Need your advice

September 4, 2018, 10:41 AM · Hi, everyone! My name is Elmira and I really need your advice. I am 22 years old and I graduated from university this year. My speciality is Information Systems(IT).I have been working in a good IT company with a good salary.However, I realized that I’m not satisfied with my job and would like to change my profession. Now, I want to be a musician. I have started to play violin from 5 years and continued it as a hobby in the university. Nowadays my skills are not so good as before but I would like to improve it. So the question is - should I follow my dream and leave my job to become a violinist? Do I have chance to enter in a music college? Isn’t it too late?(Sorry for my English)

Replies (25)

September 4, 2018, 11:05 AM · You would probably be best doing your current job. But you may wish to make it a more serious hobby, if that makes sense? So playing in a community/amateur orchestra, playing chamber music etc
September 4, 2018, 11:22 AM · The questions are:

1. At what level are you playing at now? (Most recent solo repertoire, etudes?)

2. Where are you in the world? (This will determine the difficulty of getting into a conservatory, the cost of attending, and job opportunities for musicians.)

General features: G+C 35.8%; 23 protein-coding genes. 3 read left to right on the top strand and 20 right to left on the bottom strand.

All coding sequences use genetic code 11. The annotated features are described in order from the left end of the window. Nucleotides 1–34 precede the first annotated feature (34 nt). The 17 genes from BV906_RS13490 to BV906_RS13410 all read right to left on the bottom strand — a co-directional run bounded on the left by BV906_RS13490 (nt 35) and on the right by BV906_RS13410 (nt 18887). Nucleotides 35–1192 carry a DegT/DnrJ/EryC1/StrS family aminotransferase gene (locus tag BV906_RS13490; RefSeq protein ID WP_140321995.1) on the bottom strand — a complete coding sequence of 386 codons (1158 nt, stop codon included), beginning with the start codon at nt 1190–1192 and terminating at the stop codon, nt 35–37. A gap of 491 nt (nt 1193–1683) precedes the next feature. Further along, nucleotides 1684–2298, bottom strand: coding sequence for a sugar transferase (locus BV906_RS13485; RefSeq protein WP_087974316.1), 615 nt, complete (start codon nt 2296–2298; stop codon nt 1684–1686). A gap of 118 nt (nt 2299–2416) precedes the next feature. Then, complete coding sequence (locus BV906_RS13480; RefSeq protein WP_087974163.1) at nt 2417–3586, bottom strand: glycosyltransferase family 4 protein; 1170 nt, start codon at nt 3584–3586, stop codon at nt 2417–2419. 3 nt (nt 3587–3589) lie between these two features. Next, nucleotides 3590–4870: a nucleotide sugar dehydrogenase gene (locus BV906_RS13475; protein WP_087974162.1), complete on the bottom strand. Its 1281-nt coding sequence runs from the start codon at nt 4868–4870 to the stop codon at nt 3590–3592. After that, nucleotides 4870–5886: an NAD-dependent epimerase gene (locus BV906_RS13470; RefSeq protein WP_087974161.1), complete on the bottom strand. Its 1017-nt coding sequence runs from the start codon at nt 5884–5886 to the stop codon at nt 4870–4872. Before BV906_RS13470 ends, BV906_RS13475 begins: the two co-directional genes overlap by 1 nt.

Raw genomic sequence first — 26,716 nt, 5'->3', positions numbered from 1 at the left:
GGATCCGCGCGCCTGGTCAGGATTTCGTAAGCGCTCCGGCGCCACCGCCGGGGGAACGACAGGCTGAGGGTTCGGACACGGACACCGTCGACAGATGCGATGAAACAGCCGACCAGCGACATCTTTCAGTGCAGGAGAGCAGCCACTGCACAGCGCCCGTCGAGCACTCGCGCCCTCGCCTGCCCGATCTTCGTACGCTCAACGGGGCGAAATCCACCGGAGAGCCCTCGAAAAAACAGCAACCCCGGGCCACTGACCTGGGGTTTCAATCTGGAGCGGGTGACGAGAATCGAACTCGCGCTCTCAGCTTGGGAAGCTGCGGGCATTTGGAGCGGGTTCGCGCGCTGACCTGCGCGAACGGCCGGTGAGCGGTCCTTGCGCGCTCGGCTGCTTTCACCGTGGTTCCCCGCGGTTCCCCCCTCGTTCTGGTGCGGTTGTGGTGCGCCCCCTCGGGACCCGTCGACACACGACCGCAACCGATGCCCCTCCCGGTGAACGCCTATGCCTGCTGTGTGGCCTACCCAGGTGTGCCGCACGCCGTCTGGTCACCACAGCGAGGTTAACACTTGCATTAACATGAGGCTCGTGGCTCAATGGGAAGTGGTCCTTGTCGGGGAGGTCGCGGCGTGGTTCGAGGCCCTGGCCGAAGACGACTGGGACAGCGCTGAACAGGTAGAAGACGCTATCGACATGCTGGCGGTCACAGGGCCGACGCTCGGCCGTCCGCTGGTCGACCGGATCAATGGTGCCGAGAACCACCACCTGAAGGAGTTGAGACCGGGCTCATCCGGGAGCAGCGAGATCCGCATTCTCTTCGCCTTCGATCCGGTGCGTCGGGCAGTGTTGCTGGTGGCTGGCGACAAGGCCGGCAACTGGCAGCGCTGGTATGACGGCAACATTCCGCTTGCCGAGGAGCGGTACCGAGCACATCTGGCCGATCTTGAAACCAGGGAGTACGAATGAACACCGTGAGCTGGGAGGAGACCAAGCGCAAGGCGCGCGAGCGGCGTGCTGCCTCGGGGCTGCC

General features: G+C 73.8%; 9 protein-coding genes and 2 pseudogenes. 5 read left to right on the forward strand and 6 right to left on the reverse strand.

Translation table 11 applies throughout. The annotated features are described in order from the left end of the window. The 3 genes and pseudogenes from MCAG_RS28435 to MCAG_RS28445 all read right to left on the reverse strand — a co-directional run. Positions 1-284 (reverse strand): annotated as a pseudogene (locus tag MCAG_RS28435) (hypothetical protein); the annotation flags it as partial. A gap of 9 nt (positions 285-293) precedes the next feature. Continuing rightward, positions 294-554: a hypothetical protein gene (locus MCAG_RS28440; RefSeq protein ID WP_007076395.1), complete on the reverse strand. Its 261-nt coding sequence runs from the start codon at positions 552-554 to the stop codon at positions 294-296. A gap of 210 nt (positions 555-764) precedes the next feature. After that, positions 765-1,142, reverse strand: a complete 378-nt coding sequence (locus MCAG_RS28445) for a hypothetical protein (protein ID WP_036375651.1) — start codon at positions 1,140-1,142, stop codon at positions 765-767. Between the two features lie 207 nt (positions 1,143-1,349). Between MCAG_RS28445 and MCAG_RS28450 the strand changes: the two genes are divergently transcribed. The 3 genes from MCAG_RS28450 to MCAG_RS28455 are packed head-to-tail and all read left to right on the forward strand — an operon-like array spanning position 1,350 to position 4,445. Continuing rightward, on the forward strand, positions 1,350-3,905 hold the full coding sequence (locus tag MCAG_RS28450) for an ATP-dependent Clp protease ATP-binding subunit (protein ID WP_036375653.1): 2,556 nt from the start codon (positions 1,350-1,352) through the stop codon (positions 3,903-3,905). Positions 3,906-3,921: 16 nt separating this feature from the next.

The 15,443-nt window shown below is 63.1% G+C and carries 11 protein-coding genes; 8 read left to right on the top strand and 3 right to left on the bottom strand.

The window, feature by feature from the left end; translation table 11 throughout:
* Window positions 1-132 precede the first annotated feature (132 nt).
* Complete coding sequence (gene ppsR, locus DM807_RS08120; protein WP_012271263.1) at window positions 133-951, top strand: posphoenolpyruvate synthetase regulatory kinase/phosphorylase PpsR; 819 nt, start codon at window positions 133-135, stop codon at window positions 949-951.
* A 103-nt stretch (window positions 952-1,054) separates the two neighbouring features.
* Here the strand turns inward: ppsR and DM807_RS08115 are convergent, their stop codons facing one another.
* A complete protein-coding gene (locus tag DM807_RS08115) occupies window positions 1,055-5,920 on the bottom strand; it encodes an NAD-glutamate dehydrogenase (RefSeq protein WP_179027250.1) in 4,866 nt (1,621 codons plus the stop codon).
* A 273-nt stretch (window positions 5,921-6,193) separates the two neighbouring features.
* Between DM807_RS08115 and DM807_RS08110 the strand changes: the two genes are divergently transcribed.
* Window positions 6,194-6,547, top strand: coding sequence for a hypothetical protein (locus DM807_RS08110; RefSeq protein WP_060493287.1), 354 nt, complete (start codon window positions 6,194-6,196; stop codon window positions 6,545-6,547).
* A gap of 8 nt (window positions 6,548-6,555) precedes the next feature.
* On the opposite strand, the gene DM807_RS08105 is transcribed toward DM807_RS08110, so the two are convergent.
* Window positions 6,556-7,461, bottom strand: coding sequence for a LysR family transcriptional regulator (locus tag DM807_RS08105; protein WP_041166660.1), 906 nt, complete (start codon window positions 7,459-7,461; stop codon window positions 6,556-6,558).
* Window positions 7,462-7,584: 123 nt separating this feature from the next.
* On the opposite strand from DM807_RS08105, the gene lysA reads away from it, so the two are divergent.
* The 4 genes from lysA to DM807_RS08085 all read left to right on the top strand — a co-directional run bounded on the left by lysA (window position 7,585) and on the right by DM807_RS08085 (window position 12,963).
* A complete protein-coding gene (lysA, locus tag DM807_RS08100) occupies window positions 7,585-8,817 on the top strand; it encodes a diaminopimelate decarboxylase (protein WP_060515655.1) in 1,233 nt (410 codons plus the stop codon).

3. Do you want to become primarily (or solely) a teacher, or primarily a performer?

Edited: September 4, 2018, 12:35 PM · As someone who has worked IT type work for decades, and periodically desired to leave, even with its ups and downs economically, it still pays better than a lot of other options, and the funds fuel more heartfelt pursuits.

I think the double road would be good to pursue. Keep doing what you can to boost your music skills, while doing the daily trudge, and see where you land in a few years. However, I have NO experience with music colleges, and what is required to be accepted or advance there.

September 4, 2018, 12:26 PM · I don’t think it would be wise to drop your job and do something wildly different for any reason, more so for violin.
September 4, 2018, 12:48 PM · 22 is quite young in the grand scheme of things. Think about where you'll be e.g. at age 30 if you take either of the two paths. I would also consider why you want to make a change now and do you think music is really where you want to be? What are the chances you change your mind again? In your circumstances it will likely mean lower income and job security. So ask yourself if you're ready for that trade-off. I agree you need to answer Lydia's questions but I don't agree with others here who say it's wise to stay the course if you're unhappy with it. I would say follow your heart if you've thought it through and can find a way to make it work.
Edited: September 4, 2018, 1:05 PM · Uh oh. Full-time and well-paid musicians get bored too.

"The grass is always greener...."

September 4, 2018, 1:47 PM · Part-time and poorly paid musicians might not be bored, but they might like the boredom of a reliable paycheck.
September 4, 2018, 1:50 PM · Something to consider: In IT you may have a nice job today, but if you completely leave the field for a few years your skill set may become outdated within a couple of years.